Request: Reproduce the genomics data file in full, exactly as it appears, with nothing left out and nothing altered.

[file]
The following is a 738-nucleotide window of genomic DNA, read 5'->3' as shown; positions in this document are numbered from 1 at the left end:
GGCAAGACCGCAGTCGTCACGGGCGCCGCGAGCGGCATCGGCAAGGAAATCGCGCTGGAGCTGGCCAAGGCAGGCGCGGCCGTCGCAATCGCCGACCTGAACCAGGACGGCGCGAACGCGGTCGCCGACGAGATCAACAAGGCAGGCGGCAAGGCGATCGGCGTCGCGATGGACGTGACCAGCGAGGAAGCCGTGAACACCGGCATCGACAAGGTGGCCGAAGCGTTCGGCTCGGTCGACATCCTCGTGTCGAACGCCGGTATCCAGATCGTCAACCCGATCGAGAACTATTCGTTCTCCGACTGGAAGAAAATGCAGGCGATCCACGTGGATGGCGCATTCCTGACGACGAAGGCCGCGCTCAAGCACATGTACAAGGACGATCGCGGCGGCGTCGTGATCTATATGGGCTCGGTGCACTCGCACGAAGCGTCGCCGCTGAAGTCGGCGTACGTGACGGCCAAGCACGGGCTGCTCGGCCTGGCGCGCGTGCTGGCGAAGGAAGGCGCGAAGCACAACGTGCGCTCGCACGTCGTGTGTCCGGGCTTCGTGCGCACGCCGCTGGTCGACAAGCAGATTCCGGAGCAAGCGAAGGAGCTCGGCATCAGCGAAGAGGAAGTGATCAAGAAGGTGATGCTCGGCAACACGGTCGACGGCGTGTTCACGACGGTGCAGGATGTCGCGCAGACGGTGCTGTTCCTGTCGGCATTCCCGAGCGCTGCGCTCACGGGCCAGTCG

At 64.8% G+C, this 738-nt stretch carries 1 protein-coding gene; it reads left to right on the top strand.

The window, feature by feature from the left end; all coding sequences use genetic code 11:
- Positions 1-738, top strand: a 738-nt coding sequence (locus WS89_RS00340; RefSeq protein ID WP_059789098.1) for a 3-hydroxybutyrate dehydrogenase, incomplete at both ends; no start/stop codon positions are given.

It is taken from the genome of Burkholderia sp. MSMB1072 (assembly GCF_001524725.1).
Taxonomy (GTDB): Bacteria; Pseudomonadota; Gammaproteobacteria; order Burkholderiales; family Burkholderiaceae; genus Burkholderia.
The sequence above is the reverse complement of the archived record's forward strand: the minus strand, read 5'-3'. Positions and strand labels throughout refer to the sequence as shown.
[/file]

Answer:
The following is a 738-nucleotide window of genomic DNA, read 5'->3' as shown; positions in this document are numbered from 1 at the left end:
GGCAAGACCGCAGTCGTCACGGGCGCCGCGAGCGGCATCGGCAAGGAAATCGCGCTGGAGCTGGCCAAGGCAGGCGCGGCCGTCGCAATCGCCGACCTGAACCAGGACGGCGCGAACGCGGTCGCCGACGAGATCAACAAGGCAGGCGGCAAGGCGATCGGCGTCGCGATGGACGTGACCAGCGAGGAAGCCGTGAACACCGGCATCGACAAGGTGGCCGAAGCGTTCGGCTCGGTCGACATCCTCGTGTCGAACGCCGGTATCCAGATCGTCAACCCGATCGAGAACTATTCGTTCTCCGACTGGAAGAAAATGCAGGCGATCCACGTGGATGGCGCATTCCTGACGACGAAGGCCGCGCTCAAGCACATGTACAAGGACGATCGCGGCGGCGTCGTGATCTATATGGGCTCGGTGCACTCGCACGAAGCGTCGCCGCTGAAGTCGGCGTACGTGACGGCCAAGCACGGGCTGCTCGGCCTGGCGCGCGTGCTGGCGAAGGAAGGCGCGAAGCACAACGTGCGCTCGCACGTCGTGTGTCCGGGCTTCGTGCGCACGCCGCTGGTCGACAAGCAGATTCCGGAGCAAGCGAAGGAGCTCGGCATCAGCGAAGAGGAAGTGATCAAGAAGGTGATGCTCGGCAACACGGTCGACGGCGTGTTCACGACGGTGCAGGATGTCGCGCAGACGGTGCTGTTCCTGTCGGCATTCCCGAGCGCTGCGCTCACGGGCCAGTCG

At 64.8% G+C, this 738-nt stretch carries 1 protein-coding gene; it reads left to right on the top strand.

The window, feature by feature from the left end; all coding sequences use genetic code 11:
- Positions 1-738, top strand: a 738-nt coding sequence (locus WS89_RS00340; RefSeq protein ID WP_059789098.1) for a 3-hydroxybutyrate dehydrogenase, incomplete at both ends; no start/stop codon positions are given.

It is taken from the genome of Burkholderia sp. MSMB1072 (assembly GCF_001524725.1).
Taxonomy (GTDB): Bacteria; Pseudomonadota; Gammaproteobacteria; order Burkholderiales; family Burkholderiaceae; genus Burkholderia.
The sequence above is the reverse complement of the archived record's forward strand: the minus strand, read 5'-3'. Positions and strand labels throughout refer to the sequence as shown.